If anything, the West should engage Belarus as much as possible. Isolation would make Belarus more like North Korea.

Ivan Lenin at Russian Mushroom - who, by the way, has become for this Belarussian situation what Discoshaman at Le Sabot Post-Moderne was during the Orange Revolution. Hopefully he won' go AWOL as Disco has. Ivan, if you're in Philly I owe you a steak dinner. Seriously.

He is 100% right about sanctions. They are more than just ineffective. They are counterproductive. If you want to help Lukashenko stay in power indefinitely. If you want to ensure that he acchieves the greatest possible level of repressive authoritarianism, then initiate sanctions. The road to change in Belarus is through economic independence and technological advancement. The small resistance that we saw was due largely to the proliferation of cell phones and the internet. Products of economic development. Also, what support Lukashenko has is largely reliant on a narrow dependence on Russia. Sanctions will only exacerbate this situation. Cuba and North Korea are the clearest examples of the "results" that sanctions acchieve. To create this sort of national prison of Belarus would be a tragedy.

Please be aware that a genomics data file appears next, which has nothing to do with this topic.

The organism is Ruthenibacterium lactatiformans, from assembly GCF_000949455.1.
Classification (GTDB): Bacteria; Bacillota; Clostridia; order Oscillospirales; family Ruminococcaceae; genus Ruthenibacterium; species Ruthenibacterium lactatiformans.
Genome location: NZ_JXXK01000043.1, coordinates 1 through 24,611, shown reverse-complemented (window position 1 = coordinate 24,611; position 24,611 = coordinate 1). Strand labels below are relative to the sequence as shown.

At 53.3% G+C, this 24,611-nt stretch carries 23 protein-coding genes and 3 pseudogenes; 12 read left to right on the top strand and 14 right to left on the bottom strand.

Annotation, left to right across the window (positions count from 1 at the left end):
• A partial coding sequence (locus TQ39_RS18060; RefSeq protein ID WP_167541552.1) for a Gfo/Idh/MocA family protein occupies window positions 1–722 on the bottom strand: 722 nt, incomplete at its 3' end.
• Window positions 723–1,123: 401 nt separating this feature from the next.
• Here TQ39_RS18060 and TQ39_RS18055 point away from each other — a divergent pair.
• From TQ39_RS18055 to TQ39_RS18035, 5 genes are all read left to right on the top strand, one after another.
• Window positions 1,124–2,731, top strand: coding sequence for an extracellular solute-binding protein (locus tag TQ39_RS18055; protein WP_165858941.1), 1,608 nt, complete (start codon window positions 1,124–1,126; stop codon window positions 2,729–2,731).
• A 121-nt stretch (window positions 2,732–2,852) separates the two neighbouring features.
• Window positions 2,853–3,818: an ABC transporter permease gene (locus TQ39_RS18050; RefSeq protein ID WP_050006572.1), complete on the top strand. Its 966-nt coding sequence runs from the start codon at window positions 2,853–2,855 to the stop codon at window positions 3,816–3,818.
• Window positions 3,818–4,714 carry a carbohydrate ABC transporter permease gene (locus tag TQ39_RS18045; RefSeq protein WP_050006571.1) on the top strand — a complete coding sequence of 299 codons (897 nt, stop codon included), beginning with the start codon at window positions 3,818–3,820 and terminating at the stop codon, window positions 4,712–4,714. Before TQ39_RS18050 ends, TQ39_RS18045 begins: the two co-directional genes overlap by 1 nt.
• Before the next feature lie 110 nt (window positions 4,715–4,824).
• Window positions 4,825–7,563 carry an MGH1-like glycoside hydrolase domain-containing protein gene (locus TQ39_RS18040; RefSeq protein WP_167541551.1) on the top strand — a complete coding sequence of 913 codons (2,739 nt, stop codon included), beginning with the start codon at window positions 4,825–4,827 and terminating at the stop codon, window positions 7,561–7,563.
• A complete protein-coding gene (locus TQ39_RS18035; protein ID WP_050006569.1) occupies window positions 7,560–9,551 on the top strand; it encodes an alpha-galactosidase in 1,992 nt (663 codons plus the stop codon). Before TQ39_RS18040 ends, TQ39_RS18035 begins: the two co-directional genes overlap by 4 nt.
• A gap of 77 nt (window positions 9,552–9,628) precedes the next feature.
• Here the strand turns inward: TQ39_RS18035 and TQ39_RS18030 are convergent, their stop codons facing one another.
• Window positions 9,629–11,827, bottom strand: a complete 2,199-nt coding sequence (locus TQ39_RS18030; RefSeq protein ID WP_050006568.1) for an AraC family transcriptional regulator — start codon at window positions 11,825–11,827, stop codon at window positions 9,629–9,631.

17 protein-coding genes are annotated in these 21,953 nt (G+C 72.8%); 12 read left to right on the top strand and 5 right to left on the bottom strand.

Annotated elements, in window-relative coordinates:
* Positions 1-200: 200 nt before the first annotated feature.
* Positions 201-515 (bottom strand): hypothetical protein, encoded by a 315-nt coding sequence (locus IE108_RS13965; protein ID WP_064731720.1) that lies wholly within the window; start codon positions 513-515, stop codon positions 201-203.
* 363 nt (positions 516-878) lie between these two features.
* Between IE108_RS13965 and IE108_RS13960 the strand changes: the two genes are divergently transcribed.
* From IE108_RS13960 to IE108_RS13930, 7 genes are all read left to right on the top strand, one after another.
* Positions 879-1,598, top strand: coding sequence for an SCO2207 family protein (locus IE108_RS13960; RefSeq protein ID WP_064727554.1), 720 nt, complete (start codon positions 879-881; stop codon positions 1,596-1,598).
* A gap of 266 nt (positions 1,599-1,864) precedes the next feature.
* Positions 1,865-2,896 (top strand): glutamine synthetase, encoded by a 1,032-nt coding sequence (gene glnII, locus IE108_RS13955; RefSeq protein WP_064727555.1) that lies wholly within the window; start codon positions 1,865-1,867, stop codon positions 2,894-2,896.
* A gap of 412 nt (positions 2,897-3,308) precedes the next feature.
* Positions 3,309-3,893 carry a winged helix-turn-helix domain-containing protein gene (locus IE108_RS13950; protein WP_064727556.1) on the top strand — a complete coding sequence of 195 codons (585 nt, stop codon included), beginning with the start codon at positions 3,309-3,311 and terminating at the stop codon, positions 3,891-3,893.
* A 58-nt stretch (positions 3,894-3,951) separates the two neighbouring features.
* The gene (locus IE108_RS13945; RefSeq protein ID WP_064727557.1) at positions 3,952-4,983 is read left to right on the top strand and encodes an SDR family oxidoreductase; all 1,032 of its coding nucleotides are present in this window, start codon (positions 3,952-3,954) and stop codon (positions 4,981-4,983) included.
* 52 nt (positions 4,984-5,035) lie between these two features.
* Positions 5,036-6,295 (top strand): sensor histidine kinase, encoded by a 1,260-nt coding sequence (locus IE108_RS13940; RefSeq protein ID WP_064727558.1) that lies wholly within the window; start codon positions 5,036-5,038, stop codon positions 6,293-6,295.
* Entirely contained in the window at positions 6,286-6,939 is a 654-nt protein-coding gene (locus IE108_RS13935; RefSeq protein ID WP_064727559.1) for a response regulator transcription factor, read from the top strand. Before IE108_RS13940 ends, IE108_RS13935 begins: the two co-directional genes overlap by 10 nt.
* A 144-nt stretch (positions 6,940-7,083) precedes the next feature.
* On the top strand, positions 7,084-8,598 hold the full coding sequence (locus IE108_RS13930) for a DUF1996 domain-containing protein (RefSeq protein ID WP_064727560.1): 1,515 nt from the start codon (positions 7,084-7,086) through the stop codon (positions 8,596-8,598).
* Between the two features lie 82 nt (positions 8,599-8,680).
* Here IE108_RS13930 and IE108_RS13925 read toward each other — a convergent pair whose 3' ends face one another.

As I go to bed tonight, the 25th will be dawning in Belarus. The anniversary of the declaration of the first Belarussian republic. (which evidently lasted at least 15 minutes, but nevermind...) This "Independence Day" has become an occasion to rally for the opposition. Last year on this day, Lukashenko sent his goons in to bust heads. Milinkevich has called for a rally on Oktbraskaya Pl., scene of the police action last night. We'll see how that goes.

Thursday, March 23, 2006

Militzia Storm the Tents!

Lukashenko couldn't restrain himself any longer. Charter97 has pics.

Getting Noticed

by the New York Times.

Gotta Have Goals

Mine is to get arrested in a pre-emptive drunk driving sweep at the hotel bar when I'm in Texas next month. That's right. A pre-emptive drunk driving sweep at a HOTEL bar.


Tuesday, March 21, 2006

Day Three